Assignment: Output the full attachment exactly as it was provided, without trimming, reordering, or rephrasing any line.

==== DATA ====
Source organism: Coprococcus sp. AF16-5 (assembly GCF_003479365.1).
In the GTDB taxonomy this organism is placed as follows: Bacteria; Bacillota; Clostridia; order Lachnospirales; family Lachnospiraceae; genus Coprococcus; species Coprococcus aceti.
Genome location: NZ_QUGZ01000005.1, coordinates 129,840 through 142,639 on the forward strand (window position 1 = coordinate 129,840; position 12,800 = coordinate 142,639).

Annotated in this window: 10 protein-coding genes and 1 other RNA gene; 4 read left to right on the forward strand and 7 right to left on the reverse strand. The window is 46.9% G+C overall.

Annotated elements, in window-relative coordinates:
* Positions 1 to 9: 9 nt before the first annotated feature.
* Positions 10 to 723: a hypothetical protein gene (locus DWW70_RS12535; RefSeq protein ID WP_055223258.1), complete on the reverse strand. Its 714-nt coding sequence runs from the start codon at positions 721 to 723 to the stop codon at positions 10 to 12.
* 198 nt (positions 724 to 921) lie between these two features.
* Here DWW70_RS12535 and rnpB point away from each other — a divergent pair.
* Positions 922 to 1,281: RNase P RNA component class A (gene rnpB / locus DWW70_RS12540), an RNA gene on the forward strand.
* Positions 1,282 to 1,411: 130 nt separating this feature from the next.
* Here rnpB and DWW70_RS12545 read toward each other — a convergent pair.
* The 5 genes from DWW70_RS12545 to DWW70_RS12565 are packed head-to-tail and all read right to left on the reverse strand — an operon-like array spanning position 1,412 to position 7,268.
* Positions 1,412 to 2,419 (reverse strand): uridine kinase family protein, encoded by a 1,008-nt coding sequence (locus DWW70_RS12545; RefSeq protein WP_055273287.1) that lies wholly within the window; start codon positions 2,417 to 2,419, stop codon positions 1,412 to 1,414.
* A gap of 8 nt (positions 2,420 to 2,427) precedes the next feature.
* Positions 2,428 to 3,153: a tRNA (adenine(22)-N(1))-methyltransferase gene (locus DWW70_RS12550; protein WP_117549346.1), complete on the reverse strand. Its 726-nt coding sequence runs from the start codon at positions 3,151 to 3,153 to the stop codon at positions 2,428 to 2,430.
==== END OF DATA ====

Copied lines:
Source organism: Coprococcus sp. AF16-5 (assembly GCF_003479365.1).
In the GTDB taxonomy this organism is placed as follows: Bacteria; Bacillota; Clostridia; order Lachnospirales; family Lachnospiraceae; genus Coprococcus; species Coprococcus aceti.
Genome location: NZ_QUGZ01000005.1, coordinates 129,840 through 142,639 on the forward strand (window position 1 = coordinate 129,840; position 12,800 = coordinate 142,639).

Annotated in this window: 10 protein-coding genes and 1 other RNA gene; 4 read left to right on the forward strand and 7 right to left on the reverse strand. The window is 46.9% G+C overall.

Annotated elements, in window-relative coordinates:
* Positions 1 to 9: 9 nt before the first annotated feature.
* Positions 10 to 723: a hypothetical protein gene (locus DWW70_RS12535; RefSeq protein ID WP_055223258.1), complete on the reverse strand. Its 714-nt coding sequence runs from the start codon at positions 721 to 723 to the stop codon at positions 10 to 12.
* 198 nt (positions 724 to 921) lie between these two features.
* Here DWW70_RS12535 and rnpB point away from each other — a divergent pair.
* Positions 922 to 1,281: RNase P RNA component class A (gene rnpB / locus DWW70_RS12540), an RNA gene on the forward strand.
* Positions 1,282 to 1,411: 130 nt separating this feature from the next.
* Here rnpB and DWW70_RS12545 read toward each other — a convergent pair.
* The 5 genes from DWW70_RS12545 to DWW70_RS12565 are packed head-to-tail and all read right to left on the reverse strand — an operon-like array spanning position 1,412 to position 7,268.
* Positions 1,412 to 2,419 (reverse strand): uridine kinase family protein, encoded by a 1,008-nt coding sequence (locus DWW70_RS12545; RefSeq protein WP_055273287.1) that lies wholly within the window; start codon positions 2,417 to 2,419, stop codon positions 1,412 to 1,414.
* A gap of 8 nt (positions 2,420 to 2,427) precedes the next feature.
* Positions 2,428 to 3,153: a tRNA (adenine(22)-N(1))-methyltransferase gene (locus DWW70_RS12550; protein WP_117549346.1), complete on the reverse strand. Its 726-nt coding sequence runs from the start codon at positions 3,151 to 3,153 to the stop codon at positions 2,428 to 2,430.